• New Jersey NewsNew Jersey NewsMore>>

  • Cops: Lacey committeeman punches another official in face at Gille Park

    Cops: Lacey committeeman punches another official in face at Gille Park

    Tuesday, September 16 2014 1:55 PM EDT2014-09-16 17:55:37 GMT
    Lacey police gave Township Committeeman Mark Dykoff a summons for striking fellow Township Committeeman David Most at a gathering near the pavilion at Gille Park on Sunday, Police Chief David A. Paprota said.Sgt. Paul J. Sullivan and Patrolman Daniel Ricciardella responded to a report of an assault at 1:13 p.m. on Sept. 14 at the park, the chief said.
    Lacey police gave Township Committeeman Mark Dykoff a summons for striking fellow Township Committeeman David Most at a gathering near the pavilion at Gille Park on Sunday, Police Chief David A. Paprota said.Sgt. Paul J. Sullivan and Patrolman Daniel Ricciardella responded to a report of an assault at 1:13 p.m. on Sept. 14 at the park, the chief said.
  • Man charged in quadruple homicide, former Brick resident's murders

    Man charged in quadruple homicide, former Brick resident's murders

    Tuesday, September 16 2014 1:53 PM EDT2014-09-16 17:53:26 GMT
    The man Florida authorities singled out as a suspect in a quadruple homicide involving three former Brick, N.J. and Lehigh Valley residents now faces four first-degree murder charges. Adam Matos was charged in the deaths of his ex-girlfriend, her parents and her boyfriend, late Monday afternoon.
    The man Florida authorities singled out as a suspect in a quadruple homicide involving three former Brick, N.J. and Lehigh Valley residents now faces four first-degree murder charges. Adam Matos was charged in the deaths of his ex-girlfriend, her parents and her boyfriend, late Monday afternoon.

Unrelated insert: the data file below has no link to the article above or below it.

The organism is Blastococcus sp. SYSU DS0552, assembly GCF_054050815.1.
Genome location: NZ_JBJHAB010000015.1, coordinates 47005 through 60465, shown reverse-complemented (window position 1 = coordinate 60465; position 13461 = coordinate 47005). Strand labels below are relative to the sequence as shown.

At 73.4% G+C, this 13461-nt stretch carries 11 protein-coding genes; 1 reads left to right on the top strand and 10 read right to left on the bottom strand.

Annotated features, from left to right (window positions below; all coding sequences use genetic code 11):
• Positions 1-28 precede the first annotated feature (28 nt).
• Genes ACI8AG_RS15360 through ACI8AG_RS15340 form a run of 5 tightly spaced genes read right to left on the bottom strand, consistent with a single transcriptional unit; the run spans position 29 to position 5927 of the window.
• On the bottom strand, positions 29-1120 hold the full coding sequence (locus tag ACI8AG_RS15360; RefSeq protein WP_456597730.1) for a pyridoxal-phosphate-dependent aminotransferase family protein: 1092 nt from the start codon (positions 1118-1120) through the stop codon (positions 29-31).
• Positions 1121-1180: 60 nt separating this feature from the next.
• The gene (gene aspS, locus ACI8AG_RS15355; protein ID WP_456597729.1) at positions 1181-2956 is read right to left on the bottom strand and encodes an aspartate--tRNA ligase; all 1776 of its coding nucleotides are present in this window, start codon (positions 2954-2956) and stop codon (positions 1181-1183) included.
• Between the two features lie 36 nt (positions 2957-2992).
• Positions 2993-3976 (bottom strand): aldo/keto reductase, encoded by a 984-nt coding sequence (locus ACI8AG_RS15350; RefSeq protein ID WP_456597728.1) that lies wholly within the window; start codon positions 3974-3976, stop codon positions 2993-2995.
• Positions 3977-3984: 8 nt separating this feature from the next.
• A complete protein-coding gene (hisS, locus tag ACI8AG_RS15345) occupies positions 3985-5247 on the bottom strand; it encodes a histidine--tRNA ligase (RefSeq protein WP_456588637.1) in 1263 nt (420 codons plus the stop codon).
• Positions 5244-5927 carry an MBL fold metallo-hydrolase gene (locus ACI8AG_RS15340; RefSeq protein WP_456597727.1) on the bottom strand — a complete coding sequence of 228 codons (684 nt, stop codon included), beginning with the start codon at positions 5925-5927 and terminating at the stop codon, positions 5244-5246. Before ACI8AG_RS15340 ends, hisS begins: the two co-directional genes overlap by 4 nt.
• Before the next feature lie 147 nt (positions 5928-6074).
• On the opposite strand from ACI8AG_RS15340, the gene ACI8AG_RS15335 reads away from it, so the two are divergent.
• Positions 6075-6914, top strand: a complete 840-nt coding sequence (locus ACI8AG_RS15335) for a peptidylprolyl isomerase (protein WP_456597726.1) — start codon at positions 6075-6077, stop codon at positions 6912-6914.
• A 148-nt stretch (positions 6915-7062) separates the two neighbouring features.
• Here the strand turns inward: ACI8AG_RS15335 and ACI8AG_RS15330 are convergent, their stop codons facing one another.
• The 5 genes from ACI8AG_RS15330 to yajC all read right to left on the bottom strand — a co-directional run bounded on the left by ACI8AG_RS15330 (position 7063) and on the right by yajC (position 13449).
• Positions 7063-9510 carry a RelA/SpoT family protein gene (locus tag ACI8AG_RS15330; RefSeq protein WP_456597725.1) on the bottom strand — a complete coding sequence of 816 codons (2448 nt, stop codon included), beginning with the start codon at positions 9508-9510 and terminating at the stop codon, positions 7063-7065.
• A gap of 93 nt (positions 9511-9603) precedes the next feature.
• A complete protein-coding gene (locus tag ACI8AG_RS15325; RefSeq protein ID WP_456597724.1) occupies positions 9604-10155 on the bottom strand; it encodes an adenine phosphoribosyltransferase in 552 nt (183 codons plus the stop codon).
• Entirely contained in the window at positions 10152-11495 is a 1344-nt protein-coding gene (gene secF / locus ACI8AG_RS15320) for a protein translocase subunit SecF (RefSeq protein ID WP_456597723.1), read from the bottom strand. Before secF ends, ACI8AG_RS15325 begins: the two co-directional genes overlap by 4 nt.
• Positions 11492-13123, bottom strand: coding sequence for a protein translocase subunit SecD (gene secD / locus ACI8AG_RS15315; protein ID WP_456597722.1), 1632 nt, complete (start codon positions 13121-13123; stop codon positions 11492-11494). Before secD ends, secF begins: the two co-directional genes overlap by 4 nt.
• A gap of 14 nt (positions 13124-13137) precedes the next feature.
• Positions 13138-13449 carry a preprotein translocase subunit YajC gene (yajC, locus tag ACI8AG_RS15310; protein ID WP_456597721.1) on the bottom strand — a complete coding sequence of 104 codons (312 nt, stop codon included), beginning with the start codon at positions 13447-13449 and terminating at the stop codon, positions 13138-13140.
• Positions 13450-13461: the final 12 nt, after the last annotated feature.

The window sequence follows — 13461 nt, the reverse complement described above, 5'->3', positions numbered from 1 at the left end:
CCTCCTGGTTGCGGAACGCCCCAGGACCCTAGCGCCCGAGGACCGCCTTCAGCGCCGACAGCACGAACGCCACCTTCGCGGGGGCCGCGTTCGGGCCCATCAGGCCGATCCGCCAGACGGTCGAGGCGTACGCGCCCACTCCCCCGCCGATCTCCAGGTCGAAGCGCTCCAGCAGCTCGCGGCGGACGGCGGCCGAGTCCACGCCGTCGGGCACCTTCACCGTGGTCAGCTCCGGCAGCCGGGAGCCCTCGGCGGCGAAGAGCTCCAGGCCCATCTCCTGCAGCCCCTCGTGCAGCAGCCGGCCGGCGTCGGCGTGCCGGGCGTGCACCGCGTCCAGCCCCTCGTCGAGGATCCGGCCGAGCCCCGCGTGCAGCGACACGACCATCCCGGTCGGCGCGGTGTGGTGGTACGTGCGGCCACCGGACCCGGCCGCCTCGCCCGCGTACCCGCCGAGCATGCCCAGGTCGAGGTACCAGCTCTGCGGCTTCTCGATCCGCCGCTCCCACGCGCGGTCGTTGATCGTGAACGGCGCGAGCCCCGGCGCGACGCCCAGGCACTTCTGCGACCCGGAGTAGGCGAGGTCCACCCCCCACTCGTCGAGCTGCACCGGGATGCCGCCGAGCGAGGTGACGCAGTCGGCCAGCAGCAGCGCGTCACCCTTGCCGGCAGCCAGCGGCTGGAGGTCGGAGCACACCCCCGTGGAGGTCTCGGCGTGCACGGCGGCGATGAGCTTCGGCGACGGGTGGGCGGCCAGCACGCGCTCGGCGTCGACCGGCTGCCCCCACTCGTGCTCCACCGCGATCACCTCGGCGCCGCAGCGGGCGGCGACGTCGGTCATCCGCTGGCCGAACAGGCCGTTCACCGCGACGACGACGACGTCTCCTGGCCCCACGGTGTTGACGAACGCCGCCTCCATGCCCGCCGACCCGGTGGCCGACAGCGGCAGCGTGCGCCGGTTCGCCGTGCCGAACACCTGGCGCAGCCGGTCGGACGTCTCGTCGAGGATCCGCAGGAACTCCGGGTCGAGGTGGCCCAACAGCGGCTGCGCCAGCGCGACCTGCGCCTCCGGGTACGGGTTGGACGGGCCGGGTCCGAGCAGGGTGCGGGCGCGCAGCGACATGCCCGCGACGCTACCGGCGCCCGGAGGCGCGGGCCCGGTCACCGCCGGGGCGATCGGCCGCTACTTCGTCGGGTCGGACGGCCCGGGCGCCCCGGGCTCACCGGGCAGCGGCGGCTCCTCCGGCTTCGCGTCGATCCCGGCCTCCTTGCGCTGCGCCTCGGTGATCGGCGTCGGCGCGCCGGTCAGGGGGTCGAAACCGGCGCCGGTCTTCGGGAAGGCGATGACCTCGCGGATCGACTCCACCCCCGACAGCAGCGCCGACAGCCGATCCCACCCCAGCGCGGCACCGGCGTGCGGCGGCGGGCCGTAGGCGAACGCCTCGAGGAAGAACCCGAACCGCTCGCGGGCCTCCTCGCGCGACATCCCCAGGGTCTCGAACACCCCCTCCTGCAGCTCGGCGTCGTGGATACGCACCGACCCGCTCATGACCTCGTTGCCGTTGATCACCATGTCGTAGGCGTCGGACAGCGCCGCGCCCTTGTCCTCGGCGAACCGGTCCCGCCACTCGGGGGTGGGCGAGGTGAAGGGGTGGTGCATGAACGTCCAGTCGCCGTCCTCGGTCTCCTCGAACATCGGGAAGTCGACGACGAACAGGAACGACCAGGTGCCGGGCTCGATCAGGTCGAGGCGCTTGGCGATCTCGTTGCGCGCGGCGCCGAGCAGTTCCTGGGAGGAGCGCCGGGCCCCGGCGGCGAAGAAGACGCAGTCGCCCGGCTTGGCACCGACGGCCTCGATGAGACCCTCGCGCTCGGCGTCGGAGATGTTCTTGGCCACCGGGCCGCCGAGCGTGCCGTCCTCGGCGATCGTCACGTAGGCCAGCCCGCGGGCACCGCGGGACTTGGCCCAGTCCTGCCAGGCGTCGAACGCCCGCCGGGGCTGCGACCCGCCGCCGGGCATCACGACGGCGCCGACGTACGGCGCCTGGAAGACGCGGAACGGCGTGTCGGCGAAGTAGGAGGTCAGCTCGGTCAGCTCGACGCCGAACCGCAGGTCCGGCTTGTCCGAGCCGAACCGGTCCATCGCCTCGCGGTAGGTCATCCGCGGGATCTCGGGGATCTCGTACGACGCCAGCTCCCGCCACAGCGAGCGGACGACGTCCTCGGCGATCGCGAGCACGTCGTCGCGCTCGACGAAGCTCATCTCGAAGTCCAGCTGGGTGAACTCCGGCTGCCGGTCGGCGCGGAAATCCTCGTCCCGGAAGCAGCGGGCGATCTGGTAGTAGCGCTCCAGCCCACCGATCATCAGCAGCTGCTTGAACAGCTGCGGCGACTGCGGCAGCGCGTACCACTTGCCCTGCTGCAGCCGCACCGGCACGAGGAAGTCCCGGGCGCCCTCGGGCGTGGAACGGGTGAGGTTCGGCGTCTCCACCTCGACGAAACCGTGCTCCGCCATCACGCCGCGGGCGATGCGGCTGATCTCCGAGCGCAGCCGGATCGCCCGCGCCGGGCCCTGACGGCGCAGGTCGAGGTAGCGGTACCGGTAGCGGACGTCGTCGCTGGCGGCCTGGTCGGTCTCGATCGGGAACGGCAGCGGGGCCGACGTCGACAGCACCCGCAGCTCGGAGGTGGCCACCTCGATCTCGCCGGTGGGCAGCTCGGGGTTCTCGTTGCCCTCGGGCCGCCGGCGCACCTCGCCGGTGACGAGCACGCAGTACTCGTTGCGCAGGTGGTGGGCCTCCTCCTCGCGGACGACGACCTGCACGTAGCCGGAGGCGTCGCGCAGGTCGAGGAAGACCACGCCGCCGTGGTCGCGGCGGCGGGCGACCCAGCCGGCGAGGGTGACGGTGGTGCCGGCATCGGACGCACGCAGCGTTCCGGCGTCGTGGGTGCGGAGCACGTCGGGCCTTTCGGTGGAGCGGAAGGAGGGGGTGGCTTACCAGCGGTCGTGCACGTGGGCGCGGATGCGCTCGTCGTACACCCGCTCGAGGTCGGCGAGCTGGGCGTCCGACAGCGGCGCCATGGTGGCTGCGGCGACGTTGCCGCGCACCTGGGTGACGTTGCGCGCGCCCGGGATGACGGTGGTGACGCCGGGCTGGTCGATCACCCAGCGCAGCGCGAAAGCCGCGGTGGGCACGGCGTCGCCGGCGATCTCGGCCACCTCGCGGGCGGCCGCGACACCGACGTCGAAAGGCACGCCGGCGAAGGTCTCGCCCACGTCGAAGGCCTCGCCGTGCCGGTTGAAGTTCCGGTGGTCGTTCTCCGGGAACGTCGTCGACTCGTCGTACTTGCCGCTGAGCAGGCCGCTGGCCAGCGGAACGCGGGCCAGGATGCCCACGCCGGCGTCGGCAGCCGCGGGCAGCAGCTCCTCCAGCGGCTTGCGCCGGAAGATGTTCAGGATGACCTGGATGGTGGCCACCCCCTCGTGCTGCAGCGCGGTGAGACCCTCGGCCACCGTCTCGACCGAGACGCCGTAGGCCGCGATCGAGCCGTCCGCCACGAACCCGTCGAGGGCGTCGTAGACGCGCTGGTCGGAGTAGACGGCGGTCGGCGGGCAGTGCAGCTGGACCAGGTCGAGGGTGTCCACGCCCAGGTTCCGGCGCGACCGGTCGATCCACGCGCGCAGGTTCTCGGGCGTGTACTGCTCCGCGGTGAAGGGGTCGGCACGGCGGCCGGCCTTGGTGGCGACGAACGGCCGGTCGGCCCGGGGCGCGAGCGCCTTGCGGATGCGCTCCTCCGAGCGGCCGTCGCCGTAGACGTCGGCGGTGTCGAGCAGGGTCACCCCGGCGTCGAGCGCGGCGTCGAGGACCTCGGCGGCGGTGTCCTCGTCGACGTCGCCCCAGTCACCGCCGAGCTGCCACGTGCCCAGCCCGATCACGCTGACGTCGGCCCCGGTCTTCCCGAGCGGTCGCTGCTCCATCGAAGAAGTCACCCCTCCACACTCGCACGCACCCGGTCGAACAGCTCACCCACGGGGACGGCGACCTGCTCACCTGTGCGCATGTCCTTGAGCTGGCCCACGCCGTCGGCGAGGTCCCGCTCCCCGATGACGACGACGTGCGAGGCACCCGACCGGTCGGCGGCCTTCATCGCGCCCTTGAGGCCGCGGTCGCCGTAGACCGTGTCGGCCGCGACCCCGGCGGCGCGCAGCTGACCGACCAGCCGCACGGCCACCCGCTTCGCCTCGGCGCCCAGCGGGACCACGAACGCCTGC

• NJSIAA confirms investigation of 'racist' banana incident at high school football game

    NJSIAA confirms investigation of 'racist' banana incident at high school football game

    Tuesday, September 16 2014 1:10 PM EDT2014-09-16 17:10:03 GMT
    Assistant Superintendent of North Plainfield Schools Dr. Robert Rich confirmed that an incident of alleged racism occurred prior to the high school football game last Friday between Summit and North Plainfield. Rich also confirmed that there are internal and external investigations into the allegations.
    Assistant Superintendent of North Plainfield Schools Dr. Robert Rich confirmed that an incident of alleged racism occurred prior to the high school football game last Friday between Summit and North Plainfield. Rich also confirmed that there are internal and external investigations into the allegations.
Powered by WorldNow

KDFW FOX 4
400 N. Griffin Street
Dallas, Texas 75202

Main Station Directory:
(214) 720-4444
News Fax:
(214) 720-3263 or (214) 720-3333

Didn't find what you were looking for?
All content © Copyright 2000 - 2014 Fox Television Stations, Inc. and Worldnow. All Rights Reserved.
Privacy Policy | New Terms of Service What's new | Ad Choices